Most scientific research studies have at least one thing in common: the conclusion section ends with, “further research is warranted.” I’d say it’s about as common as the “talk to your doctor” disclaimer in TV ads for pharmaceutical products. And in a way, they both serve the same purpose. They’re a “CYA” move.
What does “further research is warranted” mean in plain English? I think it can be roughly translated: “My research study is not of the size or scope to fully explain all the phenomena described in this article. Therefore, draw conclusions beyond the data and study methods at your own risk. And yeah, my work is important and cool – so people should study it further.”
Of course, the first two sentences are reasonable – we should always remember not to draw conclusions beyond the information provided by the data we’ve collected (even though that’s about as challenging as getting a beagle not to eat a table scrap in an empty room). The real problem is the third sentence. Is the research promising enough to require further investment? How are we to know if further research is indeed warranted? I would argue that it should not be based solely on the subjective opinions of the researchers nor the popularity of the research topic to the general public.
As my colleagues here at Science Based Medicine have already explained, plausibility is an often overlooked but critical piece of the value proposition puzzle. What value is there in analyzing the validity of implausible (or even impossible) hypotheses? Should we reinvestigate whether or not the world is flat? No, we don’t need to do that because previous inquiries as to its shape have been firmly and incontrovertibly resolved. As David Gorski puts it, “Wild inconsistencies with firmly established knowledge can in some cases be adequate for rejecting a hypothetical treatment as effective (homeopathy, for instance).”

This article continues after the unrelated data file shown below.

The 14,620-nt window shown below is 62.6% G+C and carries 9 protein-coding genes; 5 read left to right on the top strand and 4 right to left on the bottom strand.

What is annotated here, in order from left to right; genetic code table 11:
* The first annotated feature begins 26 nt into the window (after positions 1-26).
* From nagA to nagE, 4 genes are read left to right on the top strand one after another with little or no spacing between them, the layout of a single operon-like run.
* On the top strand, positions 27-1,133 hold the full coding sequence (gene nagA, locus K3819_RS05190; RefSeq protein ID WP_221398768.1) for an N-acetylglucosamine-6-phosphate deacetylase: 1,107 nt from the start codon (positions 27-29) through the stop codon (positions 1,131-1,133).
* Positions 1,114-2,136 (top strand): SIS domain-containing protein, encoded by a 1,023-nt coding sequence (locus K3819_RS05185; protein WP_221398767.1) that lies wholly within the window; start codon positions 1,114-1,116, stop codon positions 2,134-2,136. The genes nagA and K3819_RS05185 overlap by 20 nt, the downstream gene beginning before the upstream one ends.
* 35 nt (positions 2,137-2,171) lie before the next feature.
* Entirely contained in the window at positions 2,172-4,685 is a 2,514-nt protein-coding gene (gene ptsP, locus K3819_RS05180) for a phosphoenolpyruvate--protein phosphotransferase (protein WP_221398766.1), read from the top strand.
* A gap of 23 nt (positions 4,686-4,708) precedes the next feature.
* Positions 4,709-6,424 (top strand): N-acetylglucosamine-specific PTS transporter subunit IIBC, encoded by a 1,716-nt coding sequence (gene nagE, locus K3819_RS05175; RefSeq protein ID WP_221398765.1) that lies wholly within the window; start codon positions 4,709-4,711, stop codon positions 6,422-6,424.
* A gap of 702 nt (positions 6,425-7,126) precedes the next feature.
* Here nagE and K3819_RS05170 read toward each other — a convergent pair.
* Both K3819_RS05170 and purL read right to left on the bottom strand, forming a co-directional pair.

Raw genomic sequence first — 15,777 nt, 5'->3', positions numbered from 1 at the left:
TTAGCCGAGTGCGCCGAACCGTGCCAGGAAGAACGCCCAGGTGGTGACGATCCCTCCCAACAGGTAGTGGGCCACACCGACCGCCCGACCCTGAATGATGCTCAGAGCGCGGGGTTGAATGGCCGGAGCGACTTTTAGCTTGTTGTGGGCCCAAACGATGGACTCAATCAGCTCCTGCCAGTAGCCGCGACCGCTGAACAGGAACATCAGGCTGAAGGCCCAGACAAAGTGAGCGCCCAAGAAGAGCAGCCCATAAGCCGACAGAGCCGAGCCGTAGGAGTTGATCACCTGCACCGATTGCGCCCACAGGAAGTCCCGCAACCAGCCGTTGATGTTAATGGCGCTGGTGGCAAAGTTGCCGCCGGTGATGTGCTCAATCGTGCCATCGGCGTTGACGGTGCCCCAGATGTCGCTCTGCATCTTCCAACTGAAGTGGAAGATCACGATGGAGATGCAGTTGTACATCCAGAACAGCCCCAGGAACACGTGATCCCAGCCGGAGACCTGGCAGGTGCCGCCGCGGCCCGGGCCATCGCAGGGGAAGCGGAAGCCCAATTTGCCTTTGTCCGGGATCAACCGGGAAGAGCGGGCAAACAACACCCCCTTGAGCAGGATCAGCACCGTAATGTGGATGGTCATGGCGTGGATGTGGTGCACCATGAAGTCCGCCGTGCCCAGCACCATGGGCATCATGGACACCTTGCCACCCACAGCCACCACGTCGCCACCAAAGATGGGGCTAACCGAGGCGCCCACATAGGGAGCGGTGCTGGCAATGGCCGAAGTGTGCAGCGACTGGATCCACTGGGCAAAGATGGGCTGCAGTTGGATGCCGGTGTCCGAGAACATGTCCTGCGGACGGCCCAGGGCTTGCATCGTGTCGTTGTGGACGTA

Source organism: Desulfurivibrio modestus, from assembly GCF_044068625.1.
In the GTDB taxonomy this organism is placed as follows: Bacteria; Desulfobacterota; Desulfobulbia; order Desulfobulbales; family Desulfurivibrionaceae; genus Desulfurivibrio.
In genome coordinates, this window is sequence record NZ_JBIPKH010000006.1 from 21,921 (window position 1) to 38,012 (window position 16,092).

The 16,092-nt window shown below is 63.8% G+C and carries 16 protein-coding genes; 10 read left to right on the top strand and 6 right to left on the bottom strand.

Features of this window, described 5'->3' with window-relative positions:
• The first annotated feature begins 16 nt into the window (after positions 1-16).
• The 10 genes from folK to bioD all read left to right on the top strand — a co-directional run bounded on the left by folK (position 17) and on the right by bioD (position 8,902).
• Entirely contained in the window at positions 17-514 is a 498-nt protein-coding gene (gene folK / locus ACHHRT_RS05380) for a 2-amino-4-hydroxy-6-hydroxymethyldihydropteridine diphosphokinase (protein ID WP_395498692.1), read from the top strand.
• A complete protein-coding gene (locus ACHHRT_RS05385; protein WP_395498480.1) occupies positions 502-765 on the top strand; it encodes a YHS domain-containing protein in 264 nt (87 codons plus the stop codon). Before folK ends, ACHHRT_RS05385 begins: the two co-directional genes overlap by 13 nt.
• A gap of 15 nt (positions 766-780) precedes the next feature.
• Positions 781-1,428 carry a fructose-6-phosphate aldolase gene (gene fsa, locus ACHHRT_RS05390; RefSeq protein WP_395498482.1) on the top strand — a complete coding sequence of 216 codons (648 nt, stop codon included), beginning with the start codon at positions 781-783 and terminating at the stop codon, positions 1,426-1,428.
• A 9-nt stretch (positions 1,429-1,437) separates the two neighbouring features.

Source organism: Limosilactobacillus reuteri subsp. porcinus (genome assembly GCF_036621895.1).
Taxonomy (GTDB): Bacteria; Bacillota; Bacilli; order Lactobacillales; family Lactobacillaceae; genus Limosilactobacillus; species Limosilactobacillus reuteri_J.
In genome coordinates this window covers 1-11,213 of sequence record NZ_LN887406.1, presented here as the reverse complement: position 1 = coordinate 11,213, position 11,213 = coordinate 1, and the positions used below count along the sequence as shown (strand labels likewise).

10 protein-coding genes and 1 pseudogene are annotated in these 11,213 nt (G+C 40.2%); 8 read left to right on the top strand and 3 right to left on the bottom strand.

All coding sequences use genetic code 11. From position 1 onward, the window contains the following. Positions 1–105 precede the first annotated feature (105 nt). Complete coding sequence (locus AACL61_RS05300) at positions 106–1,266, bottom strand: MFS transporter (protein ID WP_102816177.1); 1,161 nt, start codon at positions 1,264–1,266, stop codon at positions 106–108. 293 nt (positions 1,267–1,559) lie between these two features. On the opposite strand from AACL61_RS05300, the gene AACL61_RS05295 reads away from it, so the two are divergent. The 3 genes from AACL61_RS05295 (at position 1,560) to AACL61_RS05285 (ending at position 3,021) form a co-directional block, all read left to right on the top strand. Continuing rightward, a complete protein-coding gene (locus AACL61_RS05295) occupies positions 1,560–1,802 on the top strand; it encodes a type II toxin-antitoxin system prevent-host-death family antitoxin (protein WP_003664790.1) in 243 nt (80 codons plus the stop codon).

So why are we spending any time on the “shape of the earth” type questions? I think it’s partially because Evidence Based Medicine (EBM) has been incorrectly positioned as the one and only analytical tool in the physician’s toolbox. I also suspect that our post-modernist culture encourages us to be silent about Emperors with no clothes. Of course, there are those who are making a handsome profit on “flat earth” memorabilia. But most of all, I believe it’s because we haven’t fully embraced the concept of Science Based Medicine (as opposed to EBM) as the foundation for appropriate scientific investigation.
EBM is a vital and positive influence on the practice of medicine, but it has its limitations… [especially] the focus on evidence to the exclusion of scientific plausibility…
All of science describes the same reality, and therefore it must (if it is functioning properly) all be mutually compatible. Collectively, science builds one cumulative model of the natural world. This means we can make rational judgments about what is likely to be true based upon what is already well established. This does not necessarily equate to rejecting new ideas out-of-hand, but rather to adjusting the threshold of evidence required to establish a new claim based upon the prior scientific plausibility of the new claim. Failure to do so leads to conclusions and recommendations that are not reliable, and therefore medical practices that are not reliably safe and effective.
The problem with EBM is that its original intent (as described by David Sackett) has been reduced in scope by popular opinion over time. It’s commonly held (and I’m simplifying here) that EBM means that objective evidence gathered in a randomized, controlled trial (RCT) is the only truly trustworthy means for determining cause and effect, relative efficacy, and mechanisms of action for treatment options.
Therefore it’s believed that incontrovertible conclusions cannot be drawn without a double blind, randomized, placebo-controlled trial. Obviously, it’s impossible to study every possible permutation of disease and treatment – so that relegates the majority of medicine to the “unproven” category. This does two things:
1. Third party payers love EBM because they can use it to deny treatment for things that have not yet been demonstrated to be effective in RCTs.
2. Pseudoscientists love EBM because it suggests that science is limited, and generally unable to offer conclusive evidence about most of its practices. This (they incorrectly believe) puts science and pseudoscience on an equal footing. Neither can be definitively proven effective in all cases, they reason, so they must be equally valid approaches to healing.